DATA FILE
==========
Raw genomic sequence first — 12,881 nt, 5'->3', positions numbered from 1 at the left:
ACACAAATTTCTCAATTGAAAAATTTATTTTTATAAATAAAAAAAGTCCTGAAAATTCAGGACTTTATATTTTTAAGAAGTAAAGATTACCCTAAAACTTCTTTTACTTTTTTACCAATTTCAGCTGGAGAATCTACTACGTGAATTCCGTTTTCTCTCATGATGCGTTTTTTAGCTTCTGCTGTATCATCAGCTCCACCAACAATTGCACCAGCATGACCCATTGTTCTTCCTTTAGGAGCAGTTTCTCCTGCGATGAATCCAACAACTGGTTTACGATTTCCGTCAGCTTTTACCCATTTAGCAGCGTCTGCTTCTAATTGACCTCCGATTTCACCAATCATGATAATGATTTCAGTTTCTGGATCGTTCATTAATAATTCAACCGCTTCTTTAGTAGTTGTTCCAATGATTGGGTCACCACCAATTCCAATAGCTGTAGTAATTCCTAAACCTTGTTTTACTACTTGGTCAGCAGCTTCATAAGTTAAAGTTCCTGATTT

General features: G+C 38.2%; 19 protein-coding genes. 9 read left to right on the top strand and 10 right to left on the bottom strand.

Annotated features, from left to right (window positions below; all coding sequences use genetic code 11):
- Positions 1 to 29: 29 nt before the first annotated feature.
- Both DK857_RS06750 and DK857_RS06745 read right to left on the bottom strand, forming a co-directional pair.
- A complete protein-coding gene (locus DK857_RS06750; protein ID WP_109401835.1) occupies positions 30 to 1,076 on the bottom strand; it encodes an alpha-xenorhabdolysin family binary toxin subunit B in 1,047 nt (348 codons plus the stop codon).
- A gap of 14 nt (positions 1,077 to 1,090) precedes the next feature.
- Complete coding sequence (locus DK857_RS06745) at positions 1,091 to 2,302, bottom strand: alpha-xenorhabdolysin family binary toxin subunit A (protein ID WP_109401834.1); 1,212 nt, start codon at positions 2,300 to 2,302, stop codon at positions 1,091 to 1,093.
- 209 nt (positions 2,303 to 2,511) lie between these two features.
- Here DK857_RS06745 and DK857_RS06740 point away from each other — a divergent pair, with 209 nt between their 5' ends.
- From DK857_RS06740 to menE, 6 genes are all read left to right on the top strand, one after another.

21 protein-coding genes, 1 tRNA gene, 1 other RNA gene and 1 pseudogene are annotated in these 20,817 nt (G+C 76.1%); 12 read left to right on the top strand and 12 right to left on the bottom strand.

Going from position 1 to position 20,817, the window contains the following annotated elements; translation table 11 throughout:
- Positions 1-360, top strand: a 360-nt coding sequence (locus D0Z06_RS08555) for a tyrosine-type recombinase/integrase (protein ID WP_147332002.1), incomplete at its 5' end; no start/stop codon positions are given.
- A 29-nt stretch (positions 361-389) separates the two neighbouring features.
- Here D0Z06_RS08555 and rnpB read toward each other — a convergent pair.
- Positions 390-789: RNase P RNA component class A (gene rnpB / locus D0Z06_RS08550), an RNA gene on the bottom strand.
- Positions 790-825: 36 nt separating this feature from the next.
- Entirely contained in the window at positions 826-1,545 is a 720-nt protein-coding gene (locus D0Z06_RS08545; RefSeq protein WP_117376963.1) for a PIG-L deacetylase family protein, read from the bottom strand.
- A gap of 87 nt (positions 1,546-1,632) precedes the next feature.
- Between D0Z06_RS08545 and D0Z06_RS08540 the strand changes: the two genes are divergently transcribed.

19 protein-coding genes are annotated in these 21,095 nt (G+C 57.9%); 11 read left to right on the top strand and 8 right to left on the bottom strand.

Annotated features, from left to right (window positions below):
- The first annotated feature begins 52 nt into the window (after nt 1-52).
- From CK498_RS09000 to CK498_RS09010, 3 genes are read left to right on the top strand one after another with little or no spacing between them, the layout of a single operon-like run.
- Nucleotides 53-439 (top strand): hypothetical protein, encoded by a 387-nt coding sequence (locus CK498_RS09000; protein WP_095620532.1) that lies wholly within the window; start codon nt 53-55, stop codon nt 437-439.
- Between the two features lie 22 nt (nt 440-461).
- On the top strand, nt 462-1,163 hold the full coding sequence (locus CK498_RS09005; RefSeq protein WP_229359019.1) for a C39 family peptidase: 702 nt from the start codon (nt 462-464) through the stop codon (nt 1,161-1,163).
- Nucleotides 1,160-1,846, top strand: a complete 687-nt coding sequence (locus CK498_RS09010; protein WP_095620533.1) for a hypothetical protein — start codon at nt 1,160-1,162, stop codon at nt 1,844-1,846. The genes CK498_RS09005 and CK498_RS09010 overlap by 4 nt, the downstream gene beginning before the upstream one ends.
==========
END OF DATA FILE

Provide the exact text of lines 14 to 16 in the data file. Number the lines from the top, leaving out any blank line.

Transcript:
Going from position 1 to position 20,817, the window contains the following annotated elements; translation table 11 throughout:
- Positions 1-360, top strand: a 360-nt coding sequence (locus D0Z06_RS08555) for a tyrosine-type recombinase/integrase (protein ID WP_147332002.1), incomplete at its 5' end; no start/stop codon positions are given.
- A 29-nt stretch (positions 361-389) separates the two neighbouring features.